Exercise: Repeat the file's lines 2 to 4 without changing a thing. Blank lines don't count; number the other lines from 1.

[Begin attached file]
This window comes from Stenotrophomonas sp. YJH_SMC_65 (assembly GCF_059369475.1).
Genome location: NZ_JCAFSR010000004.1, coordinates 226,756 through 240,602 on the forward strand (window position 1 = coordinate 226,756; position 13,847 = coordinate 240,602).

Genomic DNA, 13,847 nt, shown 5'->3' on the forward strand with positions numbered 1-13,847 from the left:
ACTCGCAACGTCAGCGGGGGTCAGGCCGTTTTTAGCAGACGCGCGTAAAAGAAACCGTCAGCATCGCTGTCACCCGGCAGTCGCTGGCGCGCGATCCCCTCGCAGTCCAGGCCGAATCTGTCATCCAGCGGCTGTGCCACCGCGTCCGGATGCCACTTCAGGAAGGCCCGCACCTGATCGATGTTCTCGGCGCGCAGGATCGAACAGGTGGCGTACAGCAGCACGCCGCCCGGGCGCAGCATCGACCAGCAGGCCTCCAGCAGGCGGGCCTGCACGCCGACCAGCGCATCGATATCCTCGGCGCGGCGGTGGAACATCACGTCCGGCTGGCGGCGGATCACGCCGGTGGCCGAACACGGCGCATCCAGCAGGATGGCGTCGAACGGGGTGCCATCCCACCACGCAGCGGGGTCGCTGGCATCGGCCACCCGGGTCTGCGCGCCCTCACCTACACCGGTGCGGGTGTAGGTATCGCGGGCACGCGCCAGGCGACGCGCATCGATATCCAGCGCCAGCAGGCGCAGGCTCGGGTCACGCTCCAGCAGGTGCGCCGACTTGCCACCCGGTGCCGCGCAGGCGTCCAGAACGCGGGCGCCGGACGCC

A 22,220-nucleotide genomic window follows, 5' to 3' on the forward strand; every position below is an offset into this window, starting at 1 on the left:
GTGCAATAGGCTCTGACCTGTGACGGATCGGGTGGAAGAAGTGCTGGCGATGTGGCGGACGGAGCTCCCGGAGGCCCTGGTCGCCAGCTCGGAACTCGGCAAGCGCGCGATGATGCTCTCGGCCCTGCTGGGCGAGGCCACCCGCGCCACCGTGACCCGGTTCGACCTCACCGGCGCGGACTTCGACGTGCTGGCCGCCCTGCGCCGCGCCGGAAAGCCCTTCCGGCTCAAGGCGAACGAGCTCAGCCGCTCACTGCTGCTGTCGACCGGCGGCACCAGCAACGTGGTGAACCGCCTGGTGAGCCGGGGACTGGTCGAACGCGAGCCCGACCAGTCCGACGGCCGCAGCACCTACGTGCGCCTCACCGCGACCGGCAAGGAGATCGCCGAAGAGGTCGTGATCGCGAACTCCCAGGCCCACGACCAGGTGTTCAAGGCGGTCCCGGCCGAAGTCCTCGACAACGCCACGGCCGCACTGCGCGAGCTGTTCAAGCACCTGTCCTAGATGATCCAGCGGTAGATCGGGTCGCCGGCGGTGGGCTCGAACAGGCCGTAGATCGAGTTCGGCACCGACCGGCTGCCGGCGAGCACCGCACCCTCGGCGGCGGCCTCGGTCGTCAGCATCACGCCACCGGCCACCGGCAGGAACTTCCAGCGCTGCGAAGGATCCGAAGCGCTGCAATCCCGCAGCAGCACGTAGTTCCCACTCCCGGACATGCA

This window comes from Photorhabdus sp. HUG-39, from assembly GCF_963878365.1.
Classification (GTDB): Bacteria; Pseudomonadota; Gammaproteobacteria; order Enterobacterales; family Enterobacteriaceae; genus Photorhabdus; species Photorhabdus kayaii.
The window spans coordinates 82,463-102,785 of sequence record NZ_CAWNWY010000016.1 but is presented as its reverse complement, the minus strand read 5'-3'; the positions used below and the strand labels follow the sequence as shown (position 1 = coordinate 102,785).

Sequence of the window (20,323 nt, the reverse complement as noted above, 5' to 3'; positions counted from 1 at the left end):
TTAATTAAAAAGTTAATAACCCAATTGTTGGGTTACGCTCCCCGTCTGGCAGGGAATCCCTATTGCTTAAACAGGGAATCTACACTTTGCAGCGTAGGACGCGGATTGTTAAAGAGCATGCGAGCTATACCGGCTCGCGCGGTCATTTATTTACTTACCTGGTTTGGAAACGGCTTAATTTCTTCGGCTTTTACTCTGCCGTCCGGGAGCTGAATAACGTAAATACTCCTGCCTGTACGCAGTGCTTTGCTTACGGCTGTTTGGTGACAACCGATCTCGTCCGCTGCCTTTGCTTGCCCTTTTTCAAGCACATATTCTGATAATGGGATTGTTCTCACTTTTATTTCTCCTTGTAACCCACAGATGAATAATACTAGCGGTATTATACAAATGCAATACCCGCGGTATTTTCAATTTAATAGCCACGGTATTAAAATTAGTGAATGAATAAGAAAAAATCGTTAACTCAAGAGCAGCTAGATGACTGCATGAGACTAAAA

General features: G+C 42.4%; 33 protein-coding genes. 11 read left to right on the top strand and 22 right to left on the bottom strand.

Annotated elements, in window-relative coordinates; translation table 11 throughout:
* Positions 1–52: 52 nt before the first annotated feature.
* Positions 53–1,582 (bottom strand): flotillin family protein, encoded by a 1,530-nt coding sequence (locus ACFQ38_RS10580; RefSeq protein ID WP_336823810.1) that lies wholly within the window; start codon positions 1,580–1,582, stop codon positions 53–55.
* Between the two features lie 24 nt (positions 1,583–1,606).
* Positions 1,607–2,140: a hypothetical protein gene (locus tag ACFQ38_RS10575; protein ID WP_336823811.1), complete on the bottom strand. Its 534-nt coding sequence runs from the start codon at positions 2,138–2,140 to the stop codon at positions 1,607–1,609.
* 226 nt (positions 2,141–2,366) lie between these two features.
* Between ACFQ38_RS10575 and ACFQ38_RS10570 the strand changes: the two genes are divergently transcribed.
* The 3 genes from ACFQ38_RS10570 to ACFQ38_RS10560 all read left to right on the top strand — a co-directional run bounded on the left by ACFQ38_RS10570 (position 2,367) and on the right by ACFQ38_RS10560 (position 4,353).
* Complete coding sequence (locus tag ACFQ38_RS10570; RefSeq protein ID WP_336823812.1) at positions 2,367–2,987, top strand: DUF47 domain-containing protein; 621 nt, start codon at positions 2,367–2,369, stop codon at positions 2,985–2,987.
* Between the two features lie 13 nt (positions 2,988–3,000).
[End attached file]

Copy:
Genome location: NZ_JCAFSR010000004.1, coordinates 226,756 through 240,602 on the forward strand (window position 1 = coordinate 226,756; position 13,847 = coordinate 240,602).

Genomic DNA, 13,847 nt, shown 5'->3' on the forward strand with positions numbered 1-13,847 from the left:
ACTCGCAACGTCAGCGGGGGTCAGGCCGTTTTTAGCAGACGCGCGTAAAAGAAACCGTCAGCATCGCTGTCACCCGGCAGTCGCTGGCGCGCGATCCCCTCGCAGTCCAGGCCGAATCTGTCATCCAGCGGCTGTGCCACCGCGTCCGGATGCCACTTCAGGAAGGCCCGCACCTGATCGATGTTCTCGGCGCGCAGGATCGAACAGGTGGCGTACAGCAGCACGCCGCCCGGGCGCAGCATCGACCAGCAGGCCTCCAGCAGGCGGGCCTGCACGCCGACCAGCGCATCGATATCCTCGGCGCGGCGGTGGAACATCACGTCCGGCTGGCGGCGGATCACGCCGGTGGCCGAACACGGCGCATCCAGCAGGATGGCGTCGAACGGGGTGCCATCCCACCACGCAGCGGGGTCGCTGGCATCGGCCACCCGGGTCTGCGCGCCCTCACCTACACCGGTGCGGGTGTAGGTATCGCGGGCACGCGCCAGGCGACGCGCATCGATATCCAGCGCCAGCAGGCGCAGGCTCGGGTCACGCTCCAGCAGGTGCGCCGACTTGCCACCCGGTGCCGCGCAGGCGTCCAGAACGCGGGCGCCGGACGCC